The memory that sticks out from my childhood is not a pleasant one. It is the memory of the car accident that could have killed my Mom.
I was 12 years old. My Dad was on a business trip and my Mom was supposed to stop at a (now extinct) fast-food drive-through for dinner. She was supposed to be home at 6pm at the latest. I waited and waited and waited. This was before cellphones were more rare. There was nothing my father and I could do but sit and continue to wait.
My neighbors rang my doorbell. They said my Mom had been in a car accident and the police called them to tell me instead of the police calling me directly so that I would be even more upset. I gathered a few things because I was going to spend the night at my neighbor’s house. When I crossed the street and went inside their house, my friend (a guy who was one of my best friends) was told by his mom that was in an accident, she was OK, I would be spending the night with them, and that she was going to take me to the hospital right now to see her. I remember his jaw dropping. I remember getting into her car but I don’t remember the ride to the hospital.
The next thing I remember is standing next to her bed in the ER, watching her trying to calm me down even though blood was steadily trickling from the corners of her mouth. A good amount of teeth had been knocked out. She had a broken ankle. Needless to say she was pretty banged up. It turns out that it was her truck’s fault. It malfunctioned. The car suddenly sprinted forward and the breaks stopped working at the same time. It dragged my mom through the concrete divide of a then department store. The only thing that stopped her was a huge pile of concrete.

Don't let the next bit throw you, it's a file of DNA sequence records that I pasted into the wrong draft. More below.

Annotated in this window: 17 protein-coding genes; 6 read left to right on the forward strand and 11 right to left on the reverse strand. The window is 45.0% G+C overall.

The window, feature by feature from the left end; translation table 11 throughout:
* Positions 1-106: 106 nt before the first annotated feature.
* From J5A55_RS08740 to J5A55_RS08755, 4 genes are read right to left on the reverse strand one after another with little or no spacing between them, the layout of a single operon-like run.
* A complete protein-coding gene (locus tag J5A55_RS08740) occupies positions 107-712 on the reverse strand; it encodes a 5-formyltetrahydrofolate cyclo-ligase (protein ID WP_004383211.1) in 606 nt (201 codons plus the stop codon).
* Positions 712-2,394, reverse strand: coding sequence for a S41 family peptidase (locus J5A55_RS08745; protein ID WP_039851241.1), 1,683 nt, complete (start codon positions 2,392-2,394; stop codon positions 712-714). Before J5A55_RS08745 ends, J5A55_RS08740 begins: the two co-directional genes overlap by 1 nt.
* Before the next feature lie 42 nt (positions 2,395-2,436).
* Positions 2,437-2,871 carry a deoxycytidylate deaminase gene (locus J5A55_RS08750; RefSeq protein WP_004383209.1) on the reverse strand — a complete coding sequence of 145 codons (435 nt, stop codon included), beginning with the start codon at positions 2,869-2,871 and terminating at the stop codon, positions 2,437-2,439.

I blocked a lot of what happened out.Lady Gaga once said that traumatic events get locked away in a file box in your brain. I definitely boxed mine up and sent it far, far away. Dorothy leaving Kansas and crash landing into OZ type of distance, that’s how far I buried it. “My mom didn’t die, she needs help. I have to learn how to cook better, dad still has business trips and mom’s on sick leave, how am I supposed to keep up with my grades during all of this” is what I thought pretty much every day. Finally, I just stopped caring about my grades the first semester when she had her accident and flunked three classes. I raised them and passed to the next grade so that I wouldn’t be stuck in 6th grade again.
No one to this day knows what I was really going through during that time. All I can really say is that I blocked a lot of it out, the worry worry worry, the stress, the anxiety, and the sadness.In the end, I was blessed that I did not lose my mom. I still can’t think about the chaos that would have occurred if she did. You really do have to appreciate your blessings while you still have them.